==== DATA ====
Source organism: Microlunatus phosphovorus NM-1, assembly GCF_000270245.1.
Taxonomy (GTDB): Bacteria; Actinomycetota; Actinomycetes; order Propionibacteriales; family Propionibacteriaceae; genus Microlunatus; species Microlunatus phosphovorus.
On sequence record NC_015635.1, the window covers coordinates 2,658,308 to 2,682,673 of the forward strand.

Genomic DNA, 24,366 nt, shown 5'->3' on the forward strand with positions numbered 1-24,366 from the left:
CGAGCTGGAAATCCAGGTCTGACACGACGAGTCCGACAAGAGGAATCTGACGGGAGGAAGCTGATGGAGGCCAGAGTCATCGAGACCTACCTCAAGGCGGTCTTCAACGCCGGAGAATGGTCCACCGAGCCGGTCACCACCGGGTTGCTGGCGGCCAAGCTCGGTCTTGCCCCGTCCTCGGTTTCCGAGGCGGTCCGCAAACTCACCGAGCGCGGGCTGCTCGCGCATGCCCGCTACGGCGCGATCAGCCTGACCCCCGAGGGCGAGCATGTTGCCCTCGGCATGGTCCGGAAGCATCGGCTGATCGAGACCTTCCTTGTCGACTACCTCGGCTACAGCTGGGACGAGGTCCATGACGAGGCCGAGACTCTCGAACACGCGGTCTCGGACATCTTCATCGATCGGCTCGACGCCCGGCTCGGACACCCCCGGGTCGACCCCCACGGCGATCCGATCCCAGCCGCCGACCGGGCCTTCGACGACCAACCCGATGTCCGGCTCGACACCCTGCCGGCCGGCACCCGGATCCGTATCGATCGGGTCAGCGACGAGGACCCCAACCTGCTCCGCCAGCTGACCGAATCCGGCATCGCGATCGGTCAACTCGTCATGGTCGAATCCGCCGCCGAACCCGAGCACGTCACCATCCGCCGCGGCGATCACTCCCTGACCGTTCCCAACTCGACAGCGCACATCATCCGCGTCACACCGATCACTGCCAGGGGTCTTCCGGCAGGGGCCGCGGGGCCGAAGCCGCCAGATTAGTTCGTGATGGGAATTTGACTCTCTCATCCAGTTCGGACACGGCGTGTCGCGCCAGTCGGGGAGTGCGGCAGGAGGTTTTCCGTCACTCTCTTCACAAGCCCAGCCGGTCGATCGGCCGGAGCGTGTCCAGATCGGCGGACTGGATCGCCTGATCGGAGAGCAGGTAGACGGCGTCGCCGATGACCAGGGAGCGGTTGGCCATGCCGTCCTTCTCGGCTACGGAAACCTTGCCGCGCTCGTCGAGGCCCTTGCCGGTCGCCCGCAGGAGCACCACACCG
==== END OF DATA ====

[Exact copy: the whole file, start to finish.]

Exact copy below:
Source organism: Microlunatus phosphovorus NM-1, assembly GCF_000270245.1.
Taxonomy (GTDB): Bacteria; Actinomycetota; Actinomycetes; order Propionibacteriales; family Propionibacteriaceae; genus Microlunatus; species Microlunatus phosphovorus.
On sequence record NC_015635.1, the window covers coordinates 2,658,308 to 2,682,673 of the forward strand.

Genomic DNA, 24,366 nt, shown 5'->3' on the forward strand with positions numbered 1-24,366 from the left:
CGAGCTGGAAATCCAGGTCTGACACGACGAGTCCGACAAGAGGAATCTGACGGGAGGAAGCTGATGGAGGCCAGAGTCATCGAGACCTACCTCAAGGCGGTCTTCAACGCCGGAGAATGGTCCACCGAGCCGGTCACCACCGGGTTGCTGGCGGCCAAGCTCGGTCTTGCCCCGTCCTCGGTTTCCGAGGCGGTCCGCAAACTCACCGAGCGCGGGCTGCTCGCGCATGCCCGCTACGGCGCGATCAGCCTGACCCCCGAGGGCGAGCATGTTGCCCTCGGCATGGTCCGGAAGCATCGGCTGATCGAGACCTTCCTTGTCGACTACCTCGGCTACAGCTGGGACGAGGTCCATGACGAGGCCGAGACTCTCGAACACGCGGTCTCGGACATCTTCATCGATCGGCTCGACGCCCGGCTCGGACACCCCCGGGTCGACCCCCACGGCGATCCGATCCCAGCCGCCGACCGGGCCTTCGACGACCAACCCGATGTCCGGCTCGACACCCTGCCGGCCGGCACCCGGATCCGTATCGATCGGGTCAGCGACGAGGACCCCAACCTGCTCCGCCAGCTGACCGAATCCGGCATCGCGATCGGTCAACTCGTCATGGTCGAATCCGCCGCCGAACCCGAGCACGTCACCATCCGCCGCGGCGATCACTCCCTGACCGTTCCCAACTCGACAGCGCACATCATCCGCGTCACACCGATCACTGCCAGGGGTCTTCCGGCAGGGGCCGCGGGGCCGAAGCCGCCAGATTAGTTCGTGATGGGAATTTGACTCTCTCATCCAGTTCGGACACGGCGTGTCGCGCCAGTCGGGGAGTGCGGCAGGAGGTTTTCCGTCACTCTCTTCACAAGCCCAGCCGGTCGATCGGCCGGAGCGTGTCCAGATCGGCGGACTGGATCGCCTGATCGGAGAGCAGGTAGACGGCGTCGCCGATGACCAGGGAGCGGTTGGCCATGCCGTCCTTCTCGGCTACGGAAACCTTGCCGCGCTCGTCGAGGCCCTTGCCGGTCGCCCGCAGGAGCACCACACCG